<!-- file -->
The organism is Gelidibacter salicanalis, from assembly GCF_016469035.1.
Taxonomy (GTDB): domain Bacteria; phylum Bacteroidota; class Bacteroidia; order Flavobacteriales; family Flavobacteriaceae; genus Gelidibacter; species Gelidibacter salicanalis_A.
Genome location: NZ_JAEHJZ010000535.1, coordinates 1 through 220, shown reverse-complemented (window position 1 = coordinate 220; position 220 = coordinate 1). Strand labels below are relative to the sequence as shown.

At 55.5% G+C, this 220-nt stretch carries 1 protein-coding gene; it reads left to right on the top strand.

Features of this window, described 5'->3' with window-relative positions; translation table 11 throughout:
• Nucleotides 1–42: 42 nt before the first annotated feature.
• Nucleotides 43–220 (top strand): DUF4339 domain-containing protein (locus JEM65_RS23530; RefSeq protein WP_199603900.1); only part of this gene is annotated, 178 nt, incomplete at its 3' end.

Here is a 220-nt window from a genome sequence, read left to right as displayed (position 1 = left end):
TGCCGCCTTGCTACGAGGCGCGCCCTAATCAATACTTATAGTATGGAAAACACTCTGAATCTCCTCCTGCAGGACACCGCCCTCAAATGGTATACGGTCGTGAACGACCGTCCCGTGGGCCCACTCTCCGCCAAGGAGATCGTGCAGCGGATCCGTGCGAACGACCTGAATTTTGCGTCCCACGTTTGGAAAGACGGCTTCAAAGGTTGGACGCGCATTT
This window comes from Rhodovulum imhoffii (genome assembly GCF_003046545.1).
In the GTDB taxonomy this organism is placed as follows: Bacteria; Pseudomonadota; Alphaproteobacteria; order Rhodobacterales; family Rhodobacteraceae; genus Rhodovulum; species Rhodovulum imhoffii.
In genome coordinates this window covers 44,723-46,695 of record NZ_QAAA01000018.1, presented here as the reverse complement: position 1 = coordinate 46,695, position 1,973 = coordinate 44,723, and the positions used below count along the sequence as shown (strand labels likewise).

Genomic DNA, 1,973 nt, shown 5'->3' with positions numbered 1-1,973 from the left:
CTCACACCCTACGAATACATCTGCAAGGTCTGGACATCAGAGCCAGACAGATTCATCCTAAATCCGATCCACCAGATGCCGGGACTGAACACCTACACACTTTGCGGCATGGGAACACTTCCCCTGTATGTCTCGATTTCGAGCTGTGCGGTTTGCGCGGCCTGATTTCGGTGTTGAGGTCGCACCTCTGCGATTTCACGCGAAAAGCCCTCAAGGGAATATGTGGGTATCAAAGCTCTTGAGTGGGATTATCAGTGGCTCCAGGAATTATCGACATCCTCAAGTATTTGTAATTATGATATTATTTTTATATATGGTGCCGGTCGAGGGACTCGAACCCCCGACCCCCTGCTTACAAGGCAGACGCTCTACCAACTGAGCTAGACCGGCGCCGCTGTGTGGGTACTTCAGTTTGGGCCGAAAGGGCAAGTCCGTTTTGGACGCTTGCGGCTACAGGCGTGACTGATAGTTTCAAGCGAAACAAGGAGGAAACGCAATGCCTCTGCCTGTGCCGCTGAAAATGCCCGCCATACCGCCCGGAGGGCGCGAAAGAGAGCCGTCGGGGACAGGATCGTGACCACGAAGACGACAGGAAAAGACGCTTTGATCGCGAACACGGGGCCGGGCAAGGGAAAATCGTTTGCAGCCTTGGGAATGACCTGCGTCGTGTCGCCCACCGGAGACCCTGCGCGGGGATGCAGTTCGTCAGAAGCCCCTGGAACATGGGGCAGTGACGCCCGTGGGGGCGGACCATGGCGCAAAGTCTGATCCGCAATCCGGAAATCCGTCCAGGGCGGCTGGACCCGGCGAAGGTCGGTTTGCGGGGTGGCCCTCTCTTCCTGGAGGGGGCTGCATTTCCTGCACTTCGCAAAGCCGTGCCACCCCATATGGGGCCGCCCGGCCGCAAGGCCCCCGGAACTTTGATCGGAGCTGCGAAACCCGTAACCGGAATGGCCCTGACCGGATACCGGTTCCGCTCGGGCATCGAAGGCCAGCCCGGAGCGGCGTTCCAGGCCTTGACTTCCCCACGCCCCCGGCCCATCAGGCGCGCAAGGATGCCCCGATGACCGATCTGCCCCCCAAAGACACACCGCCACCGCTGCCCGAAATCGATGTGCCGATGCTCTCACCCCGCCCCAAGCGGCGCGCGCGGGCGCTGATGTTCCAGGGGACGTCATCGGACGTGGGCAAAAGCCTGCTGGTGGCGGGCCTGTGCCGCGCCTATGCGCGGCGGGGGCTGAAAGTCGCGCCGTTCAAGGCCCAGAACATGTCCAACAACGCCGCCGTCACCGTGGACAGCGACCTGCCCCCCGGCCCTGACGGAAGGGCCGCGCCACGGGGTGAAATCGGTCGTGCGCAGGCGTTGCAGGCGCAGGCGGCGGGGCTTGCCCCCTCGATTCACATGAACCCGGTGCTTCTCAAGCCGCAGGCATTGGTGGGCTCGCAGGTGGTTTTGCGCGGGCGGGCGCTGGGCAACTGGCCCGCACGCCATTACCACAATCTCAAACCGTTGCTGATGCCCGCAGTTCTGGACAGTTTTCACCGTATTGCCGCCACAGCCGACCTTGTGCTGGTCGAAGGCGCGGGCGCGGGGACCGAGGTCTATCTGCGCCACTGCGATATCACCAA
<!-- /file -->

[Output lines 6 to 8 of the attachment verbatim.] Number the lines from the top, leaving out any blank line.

• Nucleotides 1–42: 42 nt before the first annotated feature.
• Nucleotides 43–220 (top strand): DUF4339 domain-containing protein (locus JEM65_RS23530; RefSeq protein WP_199603900.1); only part of this gene is annotated, 178 nt, incomplete at its 3' end.

Here is a 220-nt window from a genome sequence, read left to right as displayed (position 1 = left end):